Visit to the ‘cradle of humanity’ shared

17 Coptic

Ethiopia is a large, landlocked county in the Horn of Africa. It is more than four times the size of Aotearoa New Zealand. Many people consider Ethiopia as the cradle of humanity, with local fossil finds dated from 200,000 years ago, and archaeologists having discovered a 30,000-year-old shelter. Christianity reached Ethiopia in the fourth century, which makes it one of the first countries in the world to have adopted Christianity.

A few years ago, New Zealander Nic Birt travelled to Ethiopia to visit some of the ancient places of Christianity. He had heard of rock-hewn churches, and wanted to see them.

These churches were hewn into the heights of the rocky mountains in Tigray Province, Northern Ethiopia. Mr Birt had to climb the rocks or go on a terrifying walk along a ledge, about 200 metres up a cliff. However, once he reached the sacred places, he was amazed at what he saw: columns, arches and domes, painted in vibrant, ancient Byzantium style.

This visit that started out of curiosity, turned into a very special pilgrimage. When Mr Birt returned to New Zealand, he was looking for ways to share this experience.

Titipounamu Study and Joy, an initiative founded by this writer, offered to organise an event at which this was possible. An appropriate venue was found: the St Mark’s Coptic Orthodox church in Birkdale, Auckland.

The congregation of this church is mainly Egyptian, Ethiopian and Eritrean Christians. Their priest, Fr Bishoy Mekhaiel, was happy to welcome the guests in his beautiful church.

On the evening of May 29, the participants gathered for vigil prayers. The local community had invited the guests to be with them for their chanted prayers in Arabic, Coptic and English. This chanting was accompanied by rituals using plenty of incense, and several senses were engaged: the sight, the smell, and the hearing.

More than 80 people followed the invitation to hear about the rock-hewn churches, and felt transported into a different time and a different world.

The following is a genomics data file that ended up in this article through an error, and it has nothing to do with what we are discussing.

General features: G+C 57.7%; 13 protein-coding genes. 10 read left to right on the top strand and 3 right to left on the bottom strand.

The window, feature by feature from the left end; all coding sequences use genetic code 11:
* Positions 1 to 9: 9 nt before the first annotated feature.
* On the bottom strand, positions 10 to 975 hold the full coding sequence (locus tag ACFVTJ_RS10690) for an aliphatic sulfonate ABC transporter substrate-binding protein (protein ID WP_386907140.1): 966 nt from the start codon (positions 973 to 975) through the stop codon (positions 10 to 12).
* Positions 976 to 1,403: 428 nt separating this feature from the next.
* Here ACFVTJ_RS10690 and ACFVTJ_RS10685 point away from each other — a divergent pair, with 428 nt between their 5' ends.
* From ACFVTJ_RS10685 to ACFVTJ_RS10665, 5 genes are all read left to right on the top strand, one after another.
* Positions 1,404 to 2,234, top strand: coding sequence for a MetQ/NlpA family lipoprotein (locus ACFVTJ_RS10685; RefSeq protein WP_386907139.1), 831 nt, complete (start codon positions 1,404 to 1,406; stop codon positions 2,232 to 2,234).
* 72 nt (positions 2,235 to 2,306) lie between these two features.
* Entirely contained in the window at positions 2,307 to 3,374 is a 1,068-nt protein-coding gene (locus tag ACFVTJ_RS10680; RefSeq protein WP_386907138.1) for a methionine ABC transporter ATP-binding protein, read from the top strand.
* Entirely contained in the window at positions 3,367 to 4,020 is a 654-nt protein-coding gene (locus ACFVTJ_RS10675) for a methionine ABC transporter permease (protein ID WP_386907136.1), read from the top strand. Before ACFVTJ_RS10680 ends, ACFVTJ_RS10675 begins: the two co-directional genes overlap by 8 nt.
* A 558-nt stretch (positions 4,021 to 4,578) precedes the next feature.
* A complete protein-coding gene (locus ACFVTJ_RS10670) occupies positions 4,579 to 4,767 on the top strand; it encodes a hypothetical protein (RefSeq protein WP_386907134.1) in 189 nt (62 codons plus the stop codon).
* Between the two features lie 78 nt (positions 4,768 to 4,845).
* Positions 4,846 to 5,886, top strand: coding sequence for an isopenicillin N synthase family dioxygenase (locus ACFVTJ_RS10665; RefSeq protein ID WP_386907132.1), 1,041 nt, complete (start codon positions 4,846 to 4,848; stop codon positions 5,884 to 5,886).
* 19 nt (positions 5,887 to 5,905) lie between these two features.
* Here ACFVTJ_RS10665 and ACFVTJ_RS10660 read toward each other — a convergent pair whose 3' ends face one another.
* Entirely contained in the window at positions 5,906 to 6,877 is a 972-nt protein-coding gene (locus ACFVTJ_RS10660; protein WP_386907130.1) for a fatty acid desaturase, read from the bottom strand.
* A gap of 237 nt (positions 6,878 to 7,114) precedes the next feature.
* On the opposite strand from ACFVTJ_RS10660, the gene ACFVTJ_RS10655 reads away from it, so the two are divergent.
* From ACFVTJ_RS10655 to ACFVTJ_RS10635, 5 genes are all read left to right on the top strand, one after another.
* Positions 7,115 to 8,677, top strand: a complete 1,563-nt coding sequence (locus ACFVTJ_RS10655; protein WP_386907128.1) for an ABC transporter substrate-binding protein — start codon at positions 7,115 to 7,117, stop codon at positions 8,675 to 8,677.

Mr Birt presented breath-taking pictures from his visits to rock-hewn churches. He confirmed that these churches, despite the challenge to reach them, were being used for about 1600 years.

After the presentation, the visitors were invited to a cuppa and had the opportunity to socialise with the local community. An Ethiopian  group stood up and sang a traditional song in Ge’ez, the ancient Semitic language of Ethiopia.

When they mingled with the guests, some of the Ethiopians shared their concerns for their homeland and family members left behind. The region of Tigray Province, where the beautiful ancient places of worship are located, is currently at war, and thousands of people are leaving the region, seeking refuge in neighbouring countries. Some of the beautiful ancient sites of Christianity have been damaged, looted or destroyed during the conflict.

“Please pray for our people. Don’t forget them”, was an urgent plea from members of this community. Many farms have been destroyed and people displaced. The United Nations news report from the beginning of June, 2021, estimated that about 350,000 people in Tigray are at risk of famine. It is sad to hear. The “cradle of humanity” is at war, and many people are not aware of it.

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Beate Matthies

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